The housing funds are mirrored after the Community Preservation Funds the five East Ends towns have that for the past 25 years have used a 2% real estate tax to pay primarily for the preservation of open space.

The application process for two new affordable housing initiatives in East Hampton Town opened last week,  including a down payment assistance pilot program that will offer qualified homeowners $30,000.

The rollout of both programs follows voter approval in 2022 of the creation of the East Hampton Community Housing Fund, which generates money through a .5% tax on most real estate transactions.

Town officials said the new programs are a significant step toward addressing the affordable housing crisis on the East End. Supervisor Kathee Burke-Gonzalez added in a statement that “creating more affordable housing options is essential for our residents,” including young people, working families and seniors.

As of May 1, the housing fund had generated $4.7 million, according to town officials. 

Besides the pilot program, the town has opened an application process for requesting funding, including through a grant or loan, for community housing projects — while noting that proposals that “provide for repayment” are preferred.

The town will accept applications from individuals, developers, nonprofits or municipalities such as local villages. 

Eric Schantz, the town's housing director, told the East Hampton legislators in April it's anticipated those applications will “have a wide range in terms of scale and type.”

The type of projects the town could pick for funding vary, from helping pay for the purchase of new land for housing, the purchase of an existing home, maintenance on an existing home or rental unit or helping fund the construction of new homes or rental units, East Hampton officials said.

This year, the town will accept applications until Aug. 2 for that initiative.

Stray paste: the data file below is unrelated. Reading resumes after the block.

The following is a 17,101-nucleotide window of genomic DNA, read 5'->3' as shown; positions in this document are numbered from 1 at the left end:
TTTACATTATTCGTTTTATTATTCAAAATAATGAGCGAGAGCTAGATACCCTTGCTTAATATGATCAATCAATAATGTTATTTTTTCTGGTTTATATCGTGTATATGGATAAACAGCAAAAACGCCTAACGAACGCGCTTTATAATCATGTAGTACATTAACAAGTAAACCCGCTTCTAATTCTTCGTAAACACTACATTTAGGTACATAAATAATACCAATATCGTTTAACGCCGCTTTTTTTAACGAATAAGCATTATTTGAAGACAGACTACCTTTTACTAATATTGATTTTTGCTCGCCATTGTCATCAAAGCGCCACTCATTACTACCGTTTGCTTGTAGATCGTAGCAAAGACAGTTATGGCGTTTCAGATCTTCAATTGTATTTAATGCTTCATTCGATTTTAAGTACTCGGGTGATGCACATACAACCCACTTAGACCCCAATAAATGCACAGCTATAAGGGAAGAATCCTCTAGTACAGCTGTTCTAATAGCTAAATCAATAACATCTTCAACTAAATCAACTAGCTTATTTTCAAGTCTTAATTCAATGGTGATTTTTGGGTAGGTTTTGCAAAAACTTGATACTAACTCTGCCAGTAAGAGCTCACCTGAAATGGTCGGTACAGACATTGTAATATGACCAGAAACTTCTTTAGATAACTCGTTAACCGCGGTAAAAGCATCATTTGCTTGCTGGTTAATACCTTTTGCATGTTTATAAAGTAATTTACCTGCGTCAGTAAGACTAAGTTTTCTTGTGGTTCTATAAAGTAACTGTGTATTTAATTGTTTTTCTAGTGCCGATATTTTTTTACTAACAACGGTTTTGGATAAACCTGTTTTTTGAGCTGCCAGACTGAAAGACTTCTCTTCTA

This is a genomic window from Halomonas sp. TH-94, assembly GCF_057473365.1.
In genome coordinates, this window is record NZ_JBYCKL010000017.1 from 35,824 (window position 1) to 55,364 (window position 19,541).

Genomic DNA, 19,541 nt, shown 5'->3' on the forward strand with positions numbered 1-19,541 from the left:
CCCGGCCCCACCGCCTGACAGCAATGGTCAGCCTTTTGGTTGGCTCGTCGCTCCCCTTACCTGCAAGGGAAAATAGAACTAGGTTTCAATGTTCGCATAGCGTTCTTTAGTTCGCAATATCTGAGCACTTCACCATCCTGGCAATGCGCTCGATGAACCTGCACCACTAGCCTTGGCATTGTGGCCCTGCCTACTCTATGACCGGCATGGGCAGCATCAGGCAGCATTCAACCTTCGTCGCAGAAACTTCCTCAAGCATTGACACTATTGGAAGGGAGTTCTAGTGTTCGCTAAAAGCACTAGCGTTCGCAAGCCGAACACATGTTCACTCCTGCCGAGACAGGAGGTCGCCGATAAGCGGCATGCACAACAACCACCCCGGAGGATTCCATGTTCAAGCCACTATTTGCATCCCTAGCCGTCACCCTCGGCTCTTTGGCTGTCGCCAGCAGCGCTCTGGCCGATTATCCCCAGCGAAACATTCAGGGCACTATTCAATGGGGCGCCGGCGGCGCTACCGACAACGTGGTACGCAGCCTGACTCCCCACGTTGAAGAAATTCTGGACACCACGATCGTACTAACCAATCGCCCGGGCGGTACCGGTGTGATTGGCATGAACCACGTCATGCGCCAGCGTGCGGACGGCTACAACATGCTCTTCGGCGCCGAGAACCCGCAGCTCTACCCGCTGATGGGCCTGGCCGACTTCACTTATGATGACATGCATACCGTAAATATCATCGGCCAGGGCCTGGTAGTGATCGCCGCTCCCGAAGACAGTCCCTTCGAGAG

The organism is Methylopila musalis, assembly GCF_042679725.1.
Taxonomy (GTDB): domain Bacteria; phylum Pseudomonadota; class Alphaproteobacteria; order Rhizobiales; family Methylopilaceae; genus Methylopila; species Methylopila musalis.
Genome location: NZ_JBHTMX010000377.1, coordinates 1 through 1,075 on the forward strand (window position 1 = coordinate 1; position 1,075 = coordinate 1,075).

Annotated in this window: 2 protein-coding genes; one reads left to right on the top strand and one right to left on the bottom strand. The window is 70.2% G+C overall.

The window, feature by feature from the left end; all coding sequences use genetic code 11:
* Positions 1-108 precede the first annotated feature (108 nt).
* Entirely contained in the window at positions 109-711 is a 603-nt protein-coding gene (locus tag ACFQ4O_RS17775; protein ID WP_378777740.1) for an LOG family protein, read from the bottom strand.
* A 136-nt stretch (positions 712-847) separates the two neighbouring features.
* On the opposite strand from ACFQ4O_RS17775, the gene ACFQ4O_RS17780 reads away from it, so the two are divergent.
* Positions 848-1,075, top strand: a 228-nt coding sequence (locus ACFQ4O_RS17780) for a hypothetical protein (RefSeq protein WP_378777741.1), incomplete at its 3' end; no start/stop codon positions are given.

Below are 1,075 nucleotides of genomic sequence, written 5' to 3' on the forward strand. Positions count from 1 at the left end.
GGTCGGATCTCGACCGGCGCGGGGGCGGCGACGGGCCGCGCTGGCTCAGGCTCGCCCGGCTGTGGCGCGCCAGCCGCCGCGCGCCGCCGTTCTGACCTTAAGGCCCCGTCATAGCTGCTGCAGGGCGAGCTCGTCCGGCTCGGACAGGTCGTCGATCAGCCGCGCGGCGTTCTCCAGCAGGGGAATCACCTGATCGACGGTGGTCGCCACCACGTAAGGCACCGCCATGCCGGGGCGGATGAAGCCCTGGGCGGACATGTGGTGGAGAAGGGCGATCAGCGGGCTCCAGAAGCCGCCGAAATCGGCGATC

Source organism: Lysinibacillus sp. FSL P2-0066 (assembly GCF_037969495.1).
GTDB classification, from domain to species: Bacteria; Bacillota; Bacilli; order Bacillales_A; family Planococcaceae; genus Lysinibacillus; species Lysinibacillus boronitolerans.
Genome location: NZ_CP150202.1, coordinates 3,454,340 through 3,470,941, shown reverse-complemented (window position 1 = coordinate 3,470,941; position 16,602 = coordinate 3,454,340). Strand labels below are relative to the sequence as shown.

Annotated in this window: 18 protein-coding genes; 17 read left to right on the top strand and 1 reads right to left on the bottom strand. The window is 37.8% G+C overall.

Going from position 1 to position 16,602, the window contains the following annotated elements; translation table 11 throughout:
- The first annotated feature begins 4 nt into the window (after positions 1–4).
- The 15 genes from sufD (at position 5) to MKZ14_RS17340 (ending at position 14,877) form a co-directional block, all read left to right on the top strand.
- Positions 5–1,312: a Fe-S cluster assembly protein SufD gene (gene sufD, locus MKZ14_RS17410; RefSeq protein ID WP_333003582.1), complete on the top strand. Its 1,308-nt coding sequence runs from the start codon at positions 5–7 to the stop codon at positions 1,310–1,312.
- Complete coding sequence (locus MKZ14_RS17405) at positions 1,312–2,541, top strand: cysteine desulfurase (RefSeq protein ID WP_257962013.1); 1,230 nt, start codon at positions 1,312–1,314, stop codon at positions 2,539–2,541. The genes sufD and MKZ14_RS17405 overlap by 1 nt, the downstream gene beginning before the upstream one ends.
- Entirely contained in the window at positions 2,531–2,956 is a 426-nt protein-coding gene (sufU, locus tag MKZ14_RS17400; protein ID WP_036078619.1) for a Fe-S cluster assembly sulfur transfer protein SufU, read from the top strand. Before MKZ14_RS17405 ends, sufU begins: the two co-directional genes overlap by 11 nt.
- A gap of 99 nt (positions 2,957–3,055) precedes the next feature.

The town's Community Housing Advisory Board will evaluate and score each application and submit recommendations to the town board, which can approve or turn down an application after a public hearing. That process will end around November or December, according to town officials.

Applicants seeking down payment assistance can apply through Dec. 31 and funding will be awarded on a first-come, first-served basis, according to town officials. They said the loans have no interest or fees and must be paid back if the property is sold.

Income restrictions follow limits the State of New York Mortgage Agency sets. As of May, the income limit for getting such assistance would be $184,680 for up to two people and $216,460 for a household with more than three people.

The current cap on a home purchase price for someone getting such assistance is about $1.6 million.

Mike Daly, founder of the pro-housing group East End YIMBY, said in an interview while he believes the programs are “terrific,” challenges still remain.

A couple at the income cap of $184,680, based on current interest rates, could afford a home loan of about $600,000, according to Daly. But he said few, if any, homes exist in that price range in East Hampton.

“The market doesn’t make this program very favorable right now,” Daly said. “But we’re hoping to see more inventory, and lower-cost inventory where more people are going to be able to do it.”

East Hampton officials said they’ll reevaluate the down payment assistance program after this year.

After voters approved a 2022 referendum, the town adopted a Community Housing Fund project plan in early 2023 that outlined permitted uses for the new tax money.

Members of an advisory board formed in March 2023 began reviewing more specific uses and the town began collecting money into the fund in April 2023.

Southampton, Shelter Island and Southold also created housing funds and established advisory boards to help map out affordable housing programs.

The housing funds are mirrored after the Community Preservation Funds the five East Ends towns have that for the past 25 years have used a 2% real estate tax to pay primarily for the preservation of open space.